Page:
Game 70: Toronto Maple Leafs versus Tampa Bay Lightning
The Toronto Maple Leafs beat the Tampa Bay Lightning 3-1 Thursday night at the Tampa Bay Times Forum.
Tonight, we witnessed the ugly, evil twin of Tuesday's victory over the Boston Bruins.
This time, it was the opposition who jumped out in front early and held control throughout the entire game.
"We knew every time we play them, we set ourselves up shorthanded early. We tried to stay out of the box best we could but we ended up taking a couple calls early on and they cashed in." - Ryan Malone
"When you get behind by a couple of goals, it's tough. But there's still time and you've got to find a way to turn it around." - Tom Pyatt
The Lightning found themselves shorthanded a mere seven seconds into the game when Brian Lee was called for interference. A minute later, John-Michael Liles scored on the powerplay with assists from Mikhail Grabovski and Phil Kessel.
The score was 1-0 Toronto going into the first intermission. At the 3:27 mark of the second period, Joey Crabb doubled the lead with helpers from Matthew Lombardi and Tim Connolly.
Despite being down 2-0 thanks to the solid play of Toronto netminder James Reimer, the turning point came later in the period. Grabvoski was called for holding at 10:47. A little more than a minute later, that penalty was negated by an "abusive language" call assessed to the Lightning bench. With both teams at even strength, Jake Gardiner, assisted by Lombardi, extended the lead. At that point, starting goaltender Dustin Tokarski, who had stopped seven of the 10 shots he'd faced, was replaced by Dwayne Roloson.
"We had to do something." - Lightning head coach Guy Boucher
Roloson would go on to stop all 18 shots that came his way. The period ended with Toronto on top 3-0.
The Lightning managed to spoil Reimer's shutout bid with 26 seconds left in the game when Martin St. Louis scored his 23rd goal of the season with an assist by Brett Clark. Reimer finished with 34 saves on the night.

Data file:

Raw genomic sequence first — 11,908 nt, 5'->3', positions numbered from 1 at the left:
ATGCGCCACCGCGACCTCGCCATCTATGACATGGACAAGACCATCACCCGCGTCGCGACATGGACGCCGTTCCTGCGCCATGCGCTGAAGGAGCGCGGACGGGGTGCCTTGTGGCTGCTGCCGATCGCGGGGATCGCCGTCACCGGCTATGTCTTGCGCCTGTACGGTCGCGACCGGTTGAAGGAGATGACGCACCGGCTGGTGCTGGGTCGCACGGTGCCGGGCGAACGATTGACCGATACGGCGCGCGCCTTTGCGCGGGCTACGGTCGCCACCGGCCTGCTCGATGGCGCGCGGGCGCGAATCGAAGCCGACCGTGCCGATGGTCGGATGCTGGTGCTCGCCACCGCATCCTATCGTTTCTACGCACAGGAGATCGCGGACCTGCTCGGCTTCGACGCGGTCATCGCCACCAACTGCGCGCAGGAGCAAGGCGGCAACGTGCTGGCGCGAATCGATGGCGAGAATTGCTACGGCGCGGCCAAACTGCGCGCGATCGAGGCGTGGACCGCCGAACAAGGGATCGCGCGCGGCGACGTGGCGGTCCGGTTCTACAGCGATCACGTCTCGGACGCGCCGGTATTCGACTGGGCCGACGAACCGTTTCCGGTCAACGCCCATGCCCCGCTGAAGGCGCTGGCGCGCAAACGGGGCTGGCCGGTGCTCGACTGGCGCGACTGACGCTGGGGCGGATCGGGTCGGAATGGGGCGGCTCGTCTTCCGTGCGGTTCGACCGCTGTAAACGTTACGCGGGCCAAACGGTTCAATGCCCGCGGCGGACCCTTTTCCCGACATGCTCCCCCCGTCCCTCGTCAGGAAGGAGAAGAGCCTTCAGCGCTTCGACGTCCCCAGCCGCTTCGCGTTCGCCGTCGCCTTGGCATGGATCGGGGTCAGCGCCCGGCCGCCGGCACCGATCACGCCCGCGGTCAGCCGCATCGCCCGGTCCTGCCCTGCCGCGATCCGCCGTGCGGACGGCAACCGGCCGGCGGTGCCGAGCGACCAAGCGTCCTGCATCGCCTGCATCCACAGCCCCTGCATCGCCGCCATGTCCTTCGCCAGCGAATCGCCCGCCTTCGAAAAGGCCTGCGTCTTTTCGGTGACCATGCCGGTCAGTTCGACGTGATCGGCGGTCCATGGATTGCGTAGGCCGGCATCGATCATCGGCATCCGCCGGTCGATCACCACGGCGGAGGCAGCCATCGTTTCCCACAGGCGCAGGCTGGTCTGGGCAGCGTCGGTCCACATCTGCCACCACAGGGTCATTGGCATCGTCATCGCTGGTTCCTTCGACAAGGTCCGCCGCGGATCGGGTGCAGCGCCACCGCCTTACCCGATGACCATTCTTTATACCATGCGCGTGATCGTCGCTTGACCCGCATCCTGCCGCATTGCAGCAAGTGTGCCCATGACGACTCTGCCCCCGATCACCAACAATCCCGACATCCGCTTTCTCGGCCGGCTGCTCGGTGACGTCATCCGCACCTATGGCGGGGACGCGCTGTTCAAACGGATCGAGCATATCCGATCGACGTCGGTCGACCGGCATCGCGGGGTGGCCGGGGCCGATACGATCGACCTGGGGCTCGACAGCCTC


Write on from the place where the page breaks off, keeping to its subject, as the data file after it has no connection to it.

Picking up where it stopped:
The Lightning's season-long homestand continues Saturday night when they face the Western Conference-leading St. Louis Blues.
- This was the Lightning's 35th home game of the year and is the first point all season that they have played as many games at home as on the road.
- St. Louis's goal was his 14th point (seven goals, seven assists) in the last 14 games.
- Steven Stamkos racked up eight penalty minutes, his highest total this season and second highest of his career. He was assessed 16 penalty minutes against the Carolina Hurricanes on January 15, 2011.
- Malone's career-high point-scoring streak was snapped at seven games.
- As major construction is finishing up around the Tampa Bay Times Forum, the new ticket office and merchandise store opened for the first time today.
- The Lightning honored Gary Wishnatzki as a Lightning Community Hero during the first period of tonight’s game against the Toronto Maple Leafs. Wishnatzki, who received a $50,000 donation from the Lightning Foundation and the Lightning Community Heroes program, will donate the money to the Redlands Christian Migrant Association. Migrant farmworkers in America often endure poverty, turmoil and exploitation. Wishnatzki, owner of Wishnatzki Farms, has helped them gain an education instead. In the 1990s, Wishnatzki started a Florida Strawberry Growers Association scholarship fund that has helped 21 children of migrants attend the University of South Florida. In 2006, he and his wife, Therese, founded Wishnatzki Family Migrant Scholars, an endowment of $343,082 that will perpetually support migrant children pursuing graduate degrees. To augment those funds, Wishnatzki also started an annual tennis tournament in Tampa. In 2009, he added a new beneficiary, the Redlands Christian Migrant Association. Wishnatzki embraced RCMA’s efforts to build a middle school next to its acclaimed charter school, RCMA Wimauma Academy, in south Hillsborough County. Some 99% of the students will be low-income Hispanics. Today, he is the largest contributor to the construction fund. Wishnatzki’s tennis tournament is adding $80,000 a year.